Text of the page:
Updated: Aug 6, 2020
The Caldecott Medal was named in honor of nineteenth-century English illustrator Randolph Caldecott. It is awarded annually by the Association for Library Service to Children, a division of the American Library Association, to the artist of the most distinguished American picture book for children.
The Caldecott Medal has been given out annually since 1938, and many of the recipients have been favorites ever since!
Here is the fifth set winners, from 1980-1989. Do you recognize any of them?
1980 — "Ox-Cart Man" illustrated by Barbara Cooney and written by Donald Hall
Thus begins a lyrical journey through the days and weeks, the months, and the changing seasons in the life of one New Englander and his family. The oxcart man packs his goods — the wool from his sheep, the shawl his wife made, the mittens his daughter knitted, and the linen they wove. He packs the birch brooms his son carved, and even a bag of goose feathers from the barnyard geese. He travels over hills, through valleys, by streams, past farms and villages. At Portsmouth Market he sells his goods, one by one — even his beloved ox. Then, with his pockets full of coins, he wanders through the market, buying provisions for his family, and returns to his home. And the cycle begins again.
1981 — "Fables" illustrated and written by Arnold Lobel
'Short, original fables with fresh, unexpected morals poke subtle fun at human foibles through the antics of animals. . . . The droll illustrations, with tones blended to luminescent shading, are complete and humorous themselves.' —Association of Library Service to Children, ALA.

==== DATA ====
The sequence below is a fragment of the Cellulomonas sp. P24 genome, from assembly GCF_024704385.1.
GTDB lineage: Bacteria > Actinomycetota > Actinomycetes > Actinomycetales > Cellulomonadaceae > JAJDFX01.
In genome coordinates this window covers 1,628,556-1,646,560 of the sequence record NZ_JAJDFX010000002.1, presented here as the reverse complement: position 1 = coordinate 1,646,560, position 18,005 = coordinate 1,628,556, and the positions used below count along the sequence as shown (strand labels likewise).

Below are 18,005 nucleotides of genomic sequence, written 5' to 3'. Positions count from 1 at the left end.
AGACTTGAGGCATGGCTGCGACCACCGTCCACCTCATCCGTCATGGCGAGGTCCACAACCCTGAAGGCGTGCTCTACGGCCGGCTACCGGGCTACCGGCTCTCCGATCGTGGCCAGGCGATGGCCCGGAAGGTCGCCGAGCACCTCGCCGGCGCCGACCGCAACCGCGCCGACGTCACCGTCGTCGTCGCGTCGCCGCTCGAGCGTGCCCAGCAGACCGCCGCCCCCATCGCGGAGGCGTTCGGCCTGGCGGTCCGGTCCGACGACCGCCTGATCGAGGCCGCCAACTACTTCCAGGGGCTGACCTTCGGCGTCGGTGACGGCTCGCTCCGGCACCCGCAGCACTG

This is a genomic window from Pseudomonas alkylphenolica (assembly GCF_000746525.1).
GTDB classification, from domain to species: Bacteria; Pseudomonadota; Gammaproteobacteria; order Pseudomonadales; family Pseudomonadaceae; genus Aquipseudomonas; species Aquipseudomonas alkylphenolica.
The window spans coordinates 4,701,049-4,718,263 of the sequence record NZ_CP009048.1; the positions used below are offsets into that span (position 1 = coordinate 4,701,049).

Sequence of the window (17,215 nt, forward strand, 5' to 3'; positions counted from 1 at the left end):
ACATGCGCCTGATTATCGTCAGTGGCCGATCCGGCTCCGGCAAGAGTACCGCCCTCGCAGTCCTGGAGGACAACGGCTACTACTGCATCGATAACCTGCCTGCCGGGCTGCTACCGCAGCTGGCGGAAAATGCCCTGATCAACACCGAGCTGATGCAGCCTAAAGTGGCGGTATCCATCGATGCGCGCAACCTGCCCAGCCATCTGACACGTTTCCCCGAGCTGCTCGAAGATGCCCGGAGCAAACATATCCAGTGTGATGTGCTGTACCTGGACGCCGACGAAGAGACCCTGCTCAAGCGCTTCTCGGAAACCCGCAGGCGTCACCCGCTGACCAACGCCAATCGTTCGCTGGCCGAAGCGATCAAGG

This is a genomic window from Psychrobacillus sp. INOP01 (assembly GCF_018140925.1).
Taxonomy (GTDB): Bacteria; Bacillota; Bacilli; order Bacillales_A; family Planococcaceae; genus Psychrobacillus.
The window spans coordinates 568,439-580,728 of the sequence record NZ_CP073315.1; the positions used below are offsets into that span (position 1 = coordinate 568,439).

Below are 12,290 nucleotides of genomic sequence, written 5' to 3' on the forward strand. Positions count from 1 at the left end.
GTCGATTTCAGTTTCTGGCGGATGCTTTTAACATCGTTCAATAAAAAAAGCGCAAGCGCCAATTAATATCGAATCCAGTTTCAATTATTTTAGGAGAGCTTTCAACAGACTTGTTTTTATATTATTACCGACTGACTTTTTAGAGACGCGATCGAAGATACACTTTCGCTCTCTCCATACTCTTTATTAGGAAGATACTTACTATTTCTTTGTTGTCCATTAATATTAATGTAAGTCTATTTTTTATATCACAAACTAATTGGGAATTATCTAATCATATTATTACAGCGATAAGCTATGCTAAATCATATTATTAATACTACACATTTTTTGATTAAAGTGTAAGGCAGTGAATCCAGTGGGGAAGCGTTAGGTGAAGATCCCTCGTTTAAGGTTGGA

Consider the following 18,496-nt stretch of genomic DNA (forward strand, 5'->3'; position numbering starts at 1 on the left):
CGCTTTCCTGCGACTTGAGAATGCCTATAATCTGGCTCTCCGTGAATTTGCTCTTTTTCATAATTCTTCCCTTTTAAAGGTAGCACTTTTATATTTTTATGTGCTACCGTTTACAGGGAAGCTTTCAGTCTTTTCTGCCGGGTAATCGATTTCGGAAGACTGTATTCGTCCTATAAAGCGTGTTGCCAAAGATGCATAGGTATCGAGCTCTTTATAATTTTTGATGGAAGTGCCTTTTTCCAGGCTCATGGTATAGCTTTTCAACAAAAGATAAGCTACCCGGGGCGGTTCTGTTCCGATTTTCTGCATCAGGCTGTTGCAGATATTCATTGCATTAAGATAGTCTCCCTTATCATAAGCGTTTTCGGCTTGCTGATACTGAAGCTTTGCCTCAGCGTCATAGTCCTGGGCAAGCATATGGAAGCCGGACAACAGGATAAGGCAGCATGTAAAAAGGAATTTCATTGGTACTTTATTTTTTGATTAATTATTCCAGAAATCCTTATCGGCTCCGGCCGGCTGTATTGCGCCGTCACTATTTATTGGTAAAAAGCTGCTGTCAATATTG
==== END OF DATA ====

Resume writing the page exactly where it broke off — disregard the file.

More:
1982 — "Jumanji" illustrated and written by Chris Van Allsburg
Left on their own for an afternoon, two bored and restless children find more excitement than they bargained for in a mysterious and mystical jungle-adventure board game.
1983 — "Shadow" illustrated and translated by Marcia Brown, original text by Blaise Cendrars
Shadow lives in the forest... It goes forth at night / to prowl around the fires. / It even likes to mingle / with the dancers... / Shadow... / It waves with the grasses, / curls up at the foot of trees... But in the African experience Shadow is much more. The village storytellers and shamans of an Africa that is passing into memory called forth for the poet Blaise Cendrars an eerie image, shifting between the beliefs of the present and the spirits of the past. Marcia Brown's stunning illustrations in collage, inspired by her travels in Africa, evoke the atmosphere and drama of a life now haunted, now enchanted by Shadow.
1984 — "The Glorious Flight: Across the Channel with Louis Blériot" illustrated and written by Alice and Martin Provensen
"This book... recounts the persistence of a Frenchman, Louis Blériot, to build a flying machine to cross the English Channel.... The text is succinct, caption-like in its directness and brevity.... The paintings... add the necessary texture and tone to this marriage. This is vintage Provensen." —School Library Journal